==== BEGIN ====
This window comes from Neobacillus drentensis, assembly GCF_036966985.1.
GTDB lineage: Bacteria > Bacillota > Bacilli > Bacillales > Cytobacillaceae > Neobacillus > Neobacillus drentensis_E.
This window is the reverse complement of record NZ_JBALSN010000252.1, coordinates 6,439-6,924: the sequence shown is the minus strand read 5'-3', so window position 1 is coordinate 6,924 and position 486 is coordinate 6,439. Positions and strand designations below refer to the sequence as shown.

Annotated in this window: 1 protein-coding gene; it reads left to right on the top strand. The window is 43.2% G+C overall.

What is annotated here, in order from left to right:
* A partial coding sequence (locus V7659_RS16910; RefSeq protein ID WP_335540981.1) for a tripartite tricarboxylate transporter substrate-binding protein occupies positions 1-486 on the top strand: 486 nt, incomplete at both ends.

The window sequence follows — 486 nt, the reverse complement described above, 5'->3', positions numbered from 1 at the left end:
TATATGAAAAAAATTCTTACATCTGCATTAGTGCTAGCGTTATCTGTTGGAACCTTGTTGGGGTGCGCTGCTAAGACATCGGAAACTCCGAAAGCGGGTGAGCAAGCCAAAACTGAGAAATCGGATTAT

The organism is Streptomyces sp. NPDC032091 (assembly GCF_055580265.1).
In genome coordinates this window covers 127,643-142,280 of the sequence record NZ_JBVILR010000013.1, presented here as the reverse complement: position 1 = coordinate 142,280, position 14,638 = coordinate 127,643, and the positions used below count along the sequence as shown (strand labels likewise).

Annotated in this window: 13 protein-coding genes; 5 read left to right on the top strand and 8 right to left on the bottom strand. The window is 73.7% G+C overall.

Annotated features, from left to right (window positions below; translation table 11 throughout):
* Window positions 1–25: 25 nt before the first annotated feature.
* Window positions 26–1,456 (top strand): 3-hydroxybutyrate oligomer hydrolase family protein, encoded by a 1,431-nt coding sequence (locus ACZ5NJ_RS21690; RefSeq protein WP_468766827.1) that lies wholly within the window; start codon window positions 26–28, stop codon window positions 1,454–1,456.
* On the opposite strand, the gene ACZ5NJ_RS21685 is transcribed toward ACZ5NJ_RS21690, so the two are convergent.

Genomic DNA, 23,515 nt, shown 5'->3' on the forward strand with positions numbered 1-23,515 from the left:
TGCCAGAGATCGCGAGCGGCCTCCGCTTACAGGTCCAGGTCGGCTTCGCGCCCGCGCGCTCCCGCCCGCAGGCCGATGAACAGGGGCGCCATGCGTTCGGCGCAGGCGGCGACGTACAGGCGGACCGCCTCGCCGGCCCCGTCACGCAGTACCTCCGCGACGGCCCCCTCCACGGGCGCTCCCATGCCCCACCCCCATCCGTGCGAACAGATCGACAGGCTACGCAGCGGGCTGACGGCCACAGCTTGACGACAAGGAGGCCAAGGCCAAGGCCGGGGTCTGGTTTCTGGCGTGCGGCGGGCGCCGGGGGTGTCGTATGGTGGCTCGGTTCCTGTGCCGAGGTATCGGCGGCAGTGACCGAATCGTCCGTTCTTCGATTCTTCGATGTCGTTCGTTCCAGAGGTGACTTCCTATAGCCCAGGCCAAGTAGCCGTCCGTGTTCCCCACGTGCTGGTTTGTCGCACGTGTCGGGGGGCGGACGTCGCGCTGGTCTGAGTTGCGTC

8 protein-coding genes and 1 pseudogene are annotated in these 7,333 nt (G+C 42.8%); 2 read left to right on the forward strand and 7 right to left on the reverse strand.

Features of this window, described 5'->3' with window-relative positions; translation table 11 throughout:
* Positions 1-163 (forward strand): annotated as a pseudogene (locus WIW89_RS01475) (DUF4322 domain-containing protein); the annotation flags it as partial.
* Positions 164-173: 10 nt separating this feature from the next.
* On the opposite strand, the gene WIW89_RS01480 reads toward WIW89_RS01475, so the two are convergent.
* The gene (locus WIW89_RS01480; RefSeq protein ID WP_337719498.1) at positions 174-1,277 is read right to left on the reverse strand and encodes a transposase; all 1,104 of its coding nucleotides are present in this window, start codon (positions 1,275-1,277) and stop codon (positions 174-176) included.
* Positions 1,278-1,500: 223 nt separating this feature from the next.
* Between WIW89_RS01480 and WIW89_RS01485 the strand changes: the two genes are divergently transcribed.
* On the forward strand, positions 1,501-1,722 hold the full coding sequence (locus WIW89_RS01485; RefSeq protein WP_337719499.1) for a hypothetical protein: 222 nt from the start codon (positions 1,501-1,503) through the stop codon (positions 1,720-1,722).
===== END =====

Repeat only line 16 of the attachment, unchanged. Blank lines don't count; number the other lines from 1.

Genomic DNA, 23,515 nt, shown 5'->3' on the forward strand with positions numbered 1-23,515 from the left: